The Role of a Lifetime: 6

In Uncategorized on June 25, 2010 at 3:47 pm

Photograph of Christy Leonardo, actor.

Such roles can seem competitive – who will nab Hollywood’s most tragic protagonist? Will it be Colin Firth in A Single Man, playing a gay, suicidal teacher whose lover has died? Or will it be Jared Leto, who gained 70 lbs. to play John Lennon’s toad-like assassin in Chapter 27? Some actors have become lifelong sad-sacks, such as Paul Giamatti, who suffered onscreen as an awkward cartoonist in American Splendor and a broke, divorced schoolteacher in Sideways (also, he steals money from his own mother. Why? To get drunk in Napa). The most shocking example is Bill Murray, who has become an icon of late-life crisis: a lousy father and pothead in The Life Aquatic, a washed-up actor (and lousy father) in Lost in Translation, and a former playboy-turned-loner in Broken Flowers (and again, a lousy father). Murray’s come a long way since Meatballs.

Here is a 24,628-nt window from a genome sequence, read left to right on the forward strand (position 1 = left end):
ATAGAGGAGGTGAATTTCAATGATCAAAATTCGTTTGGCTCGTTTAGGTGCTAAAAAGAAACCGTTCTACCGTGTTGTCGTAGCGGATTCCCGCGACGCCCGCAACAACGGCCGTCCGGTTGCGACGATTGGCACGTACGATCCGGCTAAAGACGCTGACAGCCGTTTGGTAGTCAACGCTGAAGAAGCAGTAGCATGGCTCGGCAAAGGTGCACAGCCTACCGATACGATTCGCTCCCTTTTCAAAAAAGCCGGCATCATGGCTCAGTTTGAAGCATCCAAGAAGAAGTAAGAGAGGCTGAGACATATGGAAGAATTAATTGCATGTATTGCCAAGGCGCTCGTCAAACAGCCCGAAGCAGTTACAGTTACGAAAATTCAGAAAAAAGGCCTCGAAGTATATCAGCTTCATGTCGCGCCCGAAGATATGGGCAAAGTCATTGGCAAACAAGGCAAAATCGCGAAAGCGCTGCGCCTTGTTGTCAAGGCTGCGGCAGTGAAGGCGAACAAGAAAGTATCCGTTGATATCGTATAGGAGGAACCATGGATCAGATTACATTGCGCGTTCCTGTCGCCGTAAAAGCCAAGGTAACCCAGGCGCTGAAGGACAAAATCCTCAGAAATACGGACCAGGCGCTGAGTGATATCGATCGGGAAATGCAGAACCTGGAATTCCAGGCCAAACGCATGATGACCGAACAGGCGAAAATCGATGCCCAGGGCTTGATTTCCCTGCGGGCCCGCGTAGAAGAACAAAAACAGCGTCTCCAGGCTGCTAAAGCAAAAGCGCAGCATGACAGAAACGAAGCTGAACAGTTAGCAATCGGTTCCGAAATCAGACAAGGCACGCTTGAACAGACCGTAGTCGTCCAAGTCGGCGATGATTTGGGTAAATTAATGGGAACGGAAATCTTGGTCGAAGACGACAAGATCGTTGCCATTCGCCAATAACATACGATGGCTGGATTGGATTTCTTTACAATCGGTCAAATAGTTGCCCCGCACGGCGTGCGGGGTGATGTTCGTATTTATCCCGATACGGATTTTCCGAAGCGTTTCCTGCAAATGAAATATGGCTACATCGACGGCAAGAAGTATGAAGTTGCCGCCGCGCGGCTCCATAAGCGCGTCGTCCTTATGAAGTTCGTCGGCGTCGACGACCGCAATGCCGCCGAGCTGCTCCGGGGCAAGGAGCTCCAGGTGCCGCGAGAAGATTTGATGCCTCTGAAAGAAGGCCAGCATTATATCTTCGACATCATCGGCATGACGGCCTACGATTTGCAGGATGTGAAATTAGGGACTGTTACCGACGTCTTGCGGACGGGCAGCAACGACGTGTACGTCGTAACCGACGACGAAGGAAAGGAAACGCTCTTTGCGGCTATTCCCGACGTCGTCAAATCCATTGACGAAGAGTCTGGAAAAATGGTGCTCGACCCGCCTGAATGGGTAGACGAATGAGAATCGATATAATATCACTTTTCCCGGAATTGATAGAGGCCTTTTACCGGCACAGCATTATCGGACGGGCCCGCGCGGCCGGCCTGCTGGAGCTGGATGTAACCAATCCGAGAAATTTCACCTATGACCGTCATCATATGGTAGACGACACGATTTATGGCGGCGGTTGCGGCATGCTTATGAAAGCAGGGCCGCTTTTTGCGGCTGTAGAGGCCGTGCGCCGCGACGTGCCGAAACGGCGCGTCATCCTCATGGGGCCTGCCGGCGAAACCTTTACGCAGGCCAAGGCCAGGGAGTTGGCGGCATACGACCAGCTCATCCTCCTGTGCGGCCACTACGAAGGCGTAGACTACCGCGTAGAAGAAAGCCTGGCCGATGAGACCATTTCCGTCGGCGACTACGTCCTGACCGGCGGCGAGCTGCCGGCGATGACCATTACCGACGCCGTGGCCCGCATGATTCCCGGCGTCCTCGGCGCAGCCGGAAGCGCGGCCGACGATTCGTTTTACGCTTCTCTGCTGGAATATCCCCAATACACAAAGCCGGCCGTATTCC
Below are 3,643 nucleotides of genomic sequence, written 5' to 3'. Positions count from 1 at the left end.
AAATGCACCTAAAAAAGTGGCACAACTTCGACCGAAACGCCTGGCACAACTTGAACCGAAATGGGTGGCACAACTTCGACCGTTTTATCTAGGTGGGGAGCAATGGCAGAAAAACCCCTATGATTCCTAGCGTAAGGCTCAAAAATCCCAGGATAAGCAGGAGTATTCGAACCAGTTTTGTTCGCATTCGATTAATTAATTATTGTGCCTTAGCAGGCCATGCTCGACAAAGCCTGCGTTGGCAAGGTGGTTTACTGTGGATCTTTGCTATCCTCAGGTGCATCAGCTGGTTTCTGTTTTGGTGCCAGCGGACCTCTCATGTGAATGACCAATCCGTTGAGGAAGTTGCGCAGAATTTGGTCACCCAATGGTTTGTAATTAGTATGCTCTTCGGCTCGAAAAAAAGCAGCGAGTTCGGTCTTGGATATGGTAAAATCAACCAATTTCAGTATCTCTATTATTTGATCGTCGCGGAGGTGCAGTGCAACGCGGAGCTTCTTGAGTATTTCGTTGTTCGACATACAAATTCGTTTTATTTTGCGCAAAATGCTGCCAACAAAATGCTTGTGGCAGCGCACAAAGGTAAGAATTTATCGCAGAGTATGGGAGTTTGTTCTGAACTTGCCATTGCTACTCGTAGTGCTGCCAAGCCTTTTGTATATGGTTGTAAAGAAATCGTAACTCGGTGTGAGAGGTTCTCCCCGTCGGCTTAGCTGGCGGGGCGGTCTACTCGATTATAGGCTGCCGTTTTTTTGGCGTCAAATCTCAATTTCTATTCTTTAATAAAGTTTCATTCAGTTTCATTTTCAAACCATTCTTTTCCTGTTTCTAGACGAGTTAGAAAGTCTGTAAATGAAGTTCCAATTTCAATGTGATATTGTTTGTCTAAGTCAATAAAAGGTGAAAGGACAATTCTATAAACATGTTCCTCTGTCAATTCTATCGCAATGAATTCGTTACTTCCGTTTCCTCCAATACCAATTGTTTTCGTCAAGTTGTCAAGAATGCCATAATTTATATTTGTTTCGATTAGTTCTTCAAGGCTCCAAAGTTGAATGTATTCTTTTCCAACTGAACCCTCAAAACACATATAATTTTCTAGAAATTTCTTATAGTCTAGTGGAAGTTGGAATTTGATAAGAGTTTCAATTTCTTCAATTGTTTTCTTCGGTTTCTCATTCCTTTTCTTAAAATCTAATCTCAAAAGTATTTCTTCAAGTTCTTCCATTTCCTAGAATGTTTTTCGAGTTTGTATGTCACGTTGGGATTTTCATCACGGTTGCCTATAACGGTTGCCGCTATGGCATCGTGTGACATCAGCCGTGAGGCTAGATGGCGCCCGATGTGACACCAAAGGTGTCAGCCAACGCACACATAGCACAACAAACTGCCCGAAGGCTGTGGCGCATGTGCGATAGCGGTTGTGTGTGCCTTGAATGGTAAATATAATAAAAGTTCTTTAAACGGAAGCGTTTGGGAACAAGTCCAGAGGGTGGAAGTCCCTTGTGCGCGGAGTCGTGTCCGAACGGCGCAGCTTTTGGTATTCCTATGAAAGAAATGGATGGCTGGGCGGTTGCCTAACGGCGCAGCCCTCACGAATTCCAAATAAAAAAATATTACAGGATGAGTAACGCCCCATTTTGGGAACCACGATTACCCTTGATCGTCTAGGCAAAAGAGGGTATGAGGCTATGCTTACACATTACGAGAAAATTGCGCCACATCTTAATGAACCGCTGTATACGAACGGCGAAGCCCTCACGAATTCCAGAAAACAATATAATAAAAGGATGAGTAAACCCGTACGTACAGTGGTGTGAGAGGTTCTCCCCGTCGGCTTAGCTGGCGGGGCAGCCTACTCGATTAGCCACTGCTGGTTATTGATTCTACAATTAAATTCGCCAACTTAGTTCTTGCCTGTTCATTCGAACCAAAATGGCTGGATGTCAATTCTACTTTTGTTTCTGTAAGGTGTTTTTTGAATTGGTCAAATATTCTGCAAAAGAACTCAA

Even comedies have come to embrace the Role of a Lifetime. George Clooney shows charisma and devilish good looks in Up in the Air, but he was instantly lauded as an Oscar contender – for playing a homeless, rootless, workaholic “corporate downsizer,” who fires people for a living. For a comedy, Up in the Air has a disquieting end: Ryan Bingham loses his girlfriend and remains lonely and airborne, probably forever. The same goes for The Informant!, in which a flabby, bald, incompetent Matt Damon embezzles millions of dollars out of a Midwestern corporation. Damon and Clooney stretched for their roles, and they succeeded – and their characters are misguided failures, right to the end.


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